The Importance of Beauty -Some Seasonal Tree Images -31st Jan 2017.

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On a dull morning last weekend I noticed that some trees at the top of the hill were looking uncharacteristically white.  Climbing up towards them I found myself walking in much colder air.  This was, clearly, a temperature inversion.  All the trees up there were coated in hoar frost -surely one of the most beautiful spectacles of the more-than-human world, even when unlit by sunshine.

I walked across some frozen fields to a beech wood, and stood transfixed amongst illuminated branches.  My sense of having been transported to another world was heightened by the complete lack of frost in the valley below.  I hope these images (double click to enlarge) give a rough idea of what I saw.

As someone who has always been open to such experience I’m genuinely puzzled that some of my fellow humans seem to be unmoved by aesthetic experience.  At a time when so much anthropogenic chaos is being unleashed upon the rest of nature, its re-assuring to know that there are very many others who appreciate, and are working to protect, the integrity, diversity, and yes, beauty, of nonhuman life.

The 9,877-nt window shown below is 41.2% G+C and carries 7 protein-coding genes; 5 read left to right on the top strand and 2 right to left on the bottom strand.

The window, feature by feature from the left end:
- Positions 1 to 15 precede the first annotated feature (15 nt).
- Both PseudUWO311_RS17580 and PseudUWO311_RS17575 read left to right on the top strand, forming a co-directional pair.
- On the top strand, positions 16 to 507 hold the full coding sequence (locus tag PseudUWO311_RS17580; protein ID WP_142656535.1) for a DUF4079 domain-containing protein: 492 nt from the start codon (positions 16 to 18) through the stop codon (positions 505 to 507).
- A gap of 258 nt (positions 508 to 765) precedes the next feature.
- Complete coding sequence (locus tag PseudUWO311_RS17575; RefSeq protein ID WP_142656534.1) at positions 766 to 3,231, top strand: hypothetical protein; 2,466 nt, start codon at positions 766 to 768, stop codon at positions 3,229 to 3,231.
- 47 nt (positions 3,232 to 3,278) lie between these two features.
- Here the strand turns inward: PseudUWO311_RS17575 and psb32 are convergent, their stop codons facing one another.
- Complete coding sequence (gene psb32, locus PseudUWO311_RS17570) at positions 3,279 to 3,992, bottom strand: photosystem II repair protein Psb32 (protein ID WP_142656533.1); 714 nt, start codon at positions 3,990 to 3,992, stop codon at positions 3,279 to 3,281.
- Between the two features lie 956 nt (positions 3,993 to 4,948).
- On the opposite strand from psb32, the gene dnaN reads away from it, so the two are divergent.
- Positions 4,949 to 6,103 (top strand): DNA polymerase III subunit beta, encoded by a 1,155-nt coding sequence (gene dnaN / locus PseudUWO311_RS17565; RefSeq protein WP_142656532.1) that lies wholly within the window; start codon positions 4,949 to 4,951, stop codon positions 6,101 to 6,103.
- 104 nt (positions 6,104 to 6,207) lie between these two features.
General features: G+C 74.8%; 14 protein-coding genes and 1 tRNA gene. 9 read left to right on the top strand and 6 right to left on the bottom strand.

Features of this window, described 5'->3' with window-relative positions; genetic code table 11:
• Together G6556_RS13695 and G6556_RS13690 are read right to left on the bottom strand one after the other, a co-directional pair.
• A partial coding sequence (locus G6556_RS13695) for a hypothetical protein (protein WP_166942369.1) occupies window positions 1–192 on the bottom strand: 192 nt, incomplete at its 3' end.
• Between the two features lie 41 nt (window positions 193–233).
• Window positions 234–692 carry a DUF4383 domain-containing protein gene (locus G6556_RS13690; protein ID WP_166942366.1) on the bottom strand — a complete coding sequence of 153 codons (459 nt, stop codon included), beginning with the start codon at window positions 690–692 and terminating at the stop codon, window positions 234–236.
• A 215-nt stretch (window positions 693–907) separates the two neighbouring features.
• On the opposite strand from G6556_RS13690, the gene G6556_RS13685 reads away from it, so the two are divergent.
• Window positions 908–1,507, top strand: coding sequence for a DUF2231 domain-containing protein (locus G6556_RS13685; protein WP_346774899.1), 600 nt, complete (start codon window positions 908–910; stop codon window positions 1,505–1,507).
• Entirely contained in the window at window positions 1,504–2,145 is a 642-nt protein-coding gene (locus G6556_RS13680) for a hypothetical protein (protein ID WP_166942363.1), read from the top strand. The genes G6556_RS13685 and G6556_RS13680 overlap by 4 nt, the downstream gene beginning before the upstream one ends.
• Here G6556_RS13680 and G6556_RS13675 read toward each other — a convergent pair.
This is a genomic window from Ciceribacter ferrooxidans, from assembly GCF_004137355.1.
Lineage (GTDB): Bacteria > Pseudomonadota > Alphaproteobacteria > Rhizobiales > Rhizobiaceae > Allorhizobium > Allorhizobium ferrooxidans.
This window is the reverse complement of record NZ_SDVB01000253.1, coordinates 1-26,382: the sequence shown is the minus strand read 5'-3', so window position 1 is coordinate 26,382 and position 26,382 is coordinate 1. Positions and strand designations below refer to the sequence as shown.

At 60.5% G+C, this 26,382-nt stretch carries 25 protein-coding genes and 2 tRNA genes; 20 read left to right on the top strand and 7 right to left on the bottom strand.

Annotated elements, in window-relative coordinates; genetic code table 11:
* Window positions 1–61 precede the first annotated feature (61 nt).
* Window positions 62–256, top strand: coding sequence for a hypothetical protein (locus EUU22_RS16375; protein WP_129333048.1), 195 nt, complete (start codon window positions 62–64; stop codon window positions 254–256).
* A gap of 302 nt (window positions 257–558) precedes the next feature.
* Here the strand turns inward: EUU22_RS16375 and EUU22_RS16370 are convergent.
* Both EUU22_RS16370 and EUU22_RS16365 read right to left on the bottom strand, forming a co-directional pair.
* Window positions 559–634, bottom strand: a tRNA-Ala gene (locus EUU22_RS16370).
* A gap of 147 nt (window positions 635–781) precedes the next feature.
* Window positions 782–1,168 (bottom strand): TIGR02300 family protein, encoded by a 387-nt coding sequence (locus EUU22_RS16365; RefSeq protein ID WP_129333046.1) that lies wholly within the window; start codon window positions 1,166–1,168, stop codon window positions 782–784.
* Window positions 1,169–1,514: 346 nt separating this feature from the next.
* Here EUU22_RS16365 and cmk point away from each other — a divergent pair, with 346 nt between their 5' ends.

On another recent walk I came upon these marvellously coiled oak trees, emerging from a rock outcrop.  Their serpentine forms exude a strength and confidence developed during lives spent responding to the prevailing currents of Westerly winds that must regularly pour down from the fields above.

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I’ve always liked the muted tones of winter, and the patterns formed by sleeping trees.  But I also find a harsher pared-down beauty in the open moors and upland pasture that surrounds my home town.  In spring, when the birds return, there is an obvious kind of beauty -not least in the song of skylarks- but at this time of the year there is still the slightly uncanny beauty of shifting cloud forms, of varying density, that brush across the land, concealing and revealing.  Here lastly, then, is an image (with no trees) of a restored section of packhorse track, which I like because of its ambiguity.  Was I walking up towards the clouds, or down into a fog bank?

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B.T. 31st January 2017.